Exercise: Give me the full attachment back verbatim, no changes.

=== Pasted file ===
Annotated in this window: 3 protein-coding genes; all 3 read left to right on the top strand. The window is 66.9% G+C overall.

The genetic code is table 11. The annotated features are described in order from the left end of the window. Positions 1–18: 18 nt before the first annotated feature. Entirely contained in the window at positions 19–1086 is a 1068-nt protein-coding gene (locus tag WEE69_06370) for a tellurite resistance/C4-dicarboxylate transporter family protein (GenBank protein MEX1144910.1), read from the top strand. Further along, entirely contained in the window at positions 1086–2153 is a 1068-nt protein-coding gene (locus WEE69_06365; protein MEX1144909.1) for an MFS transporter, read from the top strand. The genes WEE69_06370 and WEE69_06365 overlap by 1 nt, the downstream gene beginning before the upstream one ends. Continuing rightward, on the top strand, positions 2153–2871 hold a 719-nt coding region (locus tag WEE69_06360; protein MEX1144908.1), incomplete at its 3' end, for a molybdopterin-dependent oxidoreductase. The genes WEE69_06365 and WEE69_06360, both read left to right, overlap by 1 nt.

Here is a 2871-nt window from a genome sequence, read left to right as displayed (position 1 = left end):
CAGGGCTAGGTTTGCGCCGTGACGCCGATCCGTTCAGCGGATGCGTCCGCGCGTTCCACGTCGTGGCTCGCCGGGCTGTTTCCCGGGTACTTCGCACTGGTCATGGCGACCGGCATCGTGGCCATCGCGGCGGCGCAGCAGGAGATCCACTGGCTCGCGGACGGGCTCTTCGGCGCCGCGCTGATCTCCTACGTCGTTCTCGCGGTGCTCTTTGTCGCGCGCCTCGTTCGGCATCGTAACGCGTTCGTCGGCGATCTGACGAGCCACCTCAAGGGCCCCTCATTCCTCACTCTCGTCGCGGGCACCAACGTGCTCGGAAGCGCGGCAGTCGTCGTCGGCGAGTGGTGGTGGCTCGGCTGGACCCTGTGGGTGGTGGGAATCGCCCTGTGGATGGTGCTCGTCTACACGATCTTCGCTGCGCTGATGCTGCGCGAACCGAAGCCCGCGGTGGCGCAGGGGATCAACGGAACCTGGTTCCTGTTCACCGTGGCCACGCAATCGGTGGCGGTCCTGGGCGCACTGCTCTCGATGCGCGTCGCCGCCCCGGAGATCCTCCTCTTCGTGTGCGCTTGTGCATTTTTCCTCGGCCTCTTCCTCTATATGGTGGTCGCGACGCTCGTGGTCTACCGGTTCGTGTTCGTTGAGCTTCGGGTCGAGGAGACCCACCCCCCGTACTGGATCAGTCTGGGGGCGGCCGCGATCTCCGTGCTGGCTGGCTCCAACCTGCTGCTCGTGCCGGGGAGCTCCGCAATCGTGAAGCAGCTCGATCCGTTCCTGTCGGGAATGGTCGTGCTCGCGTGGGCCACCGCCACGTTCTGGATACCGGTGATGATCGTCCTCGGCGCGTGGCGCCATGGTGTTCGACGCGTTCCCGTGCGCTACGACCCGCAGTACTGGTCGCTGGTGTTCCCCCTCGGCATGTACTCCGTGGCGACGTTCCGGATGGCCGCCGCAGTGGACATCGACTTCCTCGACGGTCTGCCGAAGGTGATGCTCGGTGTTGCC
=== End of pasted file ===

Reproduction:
Annotated in this window: 3 protein-coding genes; all 3 read left to right on the top strand. The window is 66.9% G+C overall.

The genetic code is table 11. The annotated features are described in order from the left end of the window. Positions 1–18: 18 nt before the first annotated feature. Entirely contained in the window at positions 19–1086 is a 1068-nt protein-coding gene (locus tag WEE69_06370) for a tellurite resistance/C4-dicarboxylate transporter family protein (GenBank protein MEX1144910.1), read from the top strand. Further along, entirely contained in the window at positions 1086–2153 is a 1068-nt protein-coding gene (locus WEE69_06365; protein MEX1144909.1) for an MFS transporter, read from the top strand. The genes WEE69_06370 and WEE69_06365 overlap by 1 nt, the downstream gene beginning before the upstream one ends. Continuing rightward, on the top strand, positions 2153–2871 hold a 719-nt coding region (locus tag WEE69_06360; protein MEX1144908.1), incomplete at its 3' end, for a molybdopterin-dependent oxidoreductase. The genes WEE69_06365 and WEE69_06360, both read left to right, overlap by 1 nt.

Here is a 2871-nt window from a genome sequence, read left to right as displayed (position 1 = left end):
CAGGGCTAGGTTTGCGCCGTGACGCCGATCCGTTCAGCGGATGCGTCCGCGCGTTCCACGTCGTGGCTCGCCGGGCTGTTTCCCGGGTACTTCGCACTGGTCATGGCGACCGGCATCGTGGCCATCGCGGCGGCGCAGCAGGAGATCCACTGGCTCGCGGACGGGCTCTTCGGCGCCGCGCTGATCTCCTACGTCGTTCTCGCGGTGCTCTTTGTCGCGCGCCTCGTTCGGCATCGTAACGCGTTCGTCGGCGATCTGACGAGCCACCTCAAGGGCCCCTCATTCCTCACTCTCGTCGCGGGCACCAACGTGCTCGGAAGCGCGGCAGTCGTCGTCGGCGAGTGGTGGTGGCTCGGCTGGACCCTGTGGGTGGTGGGAATCGCCCTGTGGATGGTGCTCGTCTACACGATCTTCGCTGCGCTGATGCTGCGCGAACCGAAGCCCGCGGTGGCGCAGGGGATCAACGGAACCTGGTTCCTGTTCACCGTGGCCACGCAATCGGTGGCGGTCCTGGGCGCACTGCTCTCGATGCGCGTCGCCGCCCCGGAGATCCTCCTCTTCGTGTGCGCTTGTGCATTTTTCCTCGGCCTCTTCCTCTATATGGTGGTCGCGACGCTCGTGGTCTACCGGTTCGTGTTCGTTGAGCTTCGGGTCGAGGAGACCCACCCCCCGTACTGGATCAGTCTGGGGGCGGCCGCGATCTCCGTGCTGGCTGGCTCCAACCTGCTGCTCGTGCCGGGGAGCTCCGCAATCGTGAAGCAGCTCGATCCGTTCCTGTCGGGAATGGTCGTGCTCGCGTGGGCCACCGCCACGTTCTGGATACCGGTGATGATCGTCCTCGGCGCGTGGCGCCATGGTGTTCGACGCGTTCCCGTGCGCTACGACCCGCAGTACTGGTCGCTGGTGTTCCCCCTCGGCATGTACTCCGTGGCGACGTTCCGGATGGCCGCCGCAGTGGACATCGACTTCCTCGACGGTCTGCCGAAGGTGATGCTCGGTGTTGCC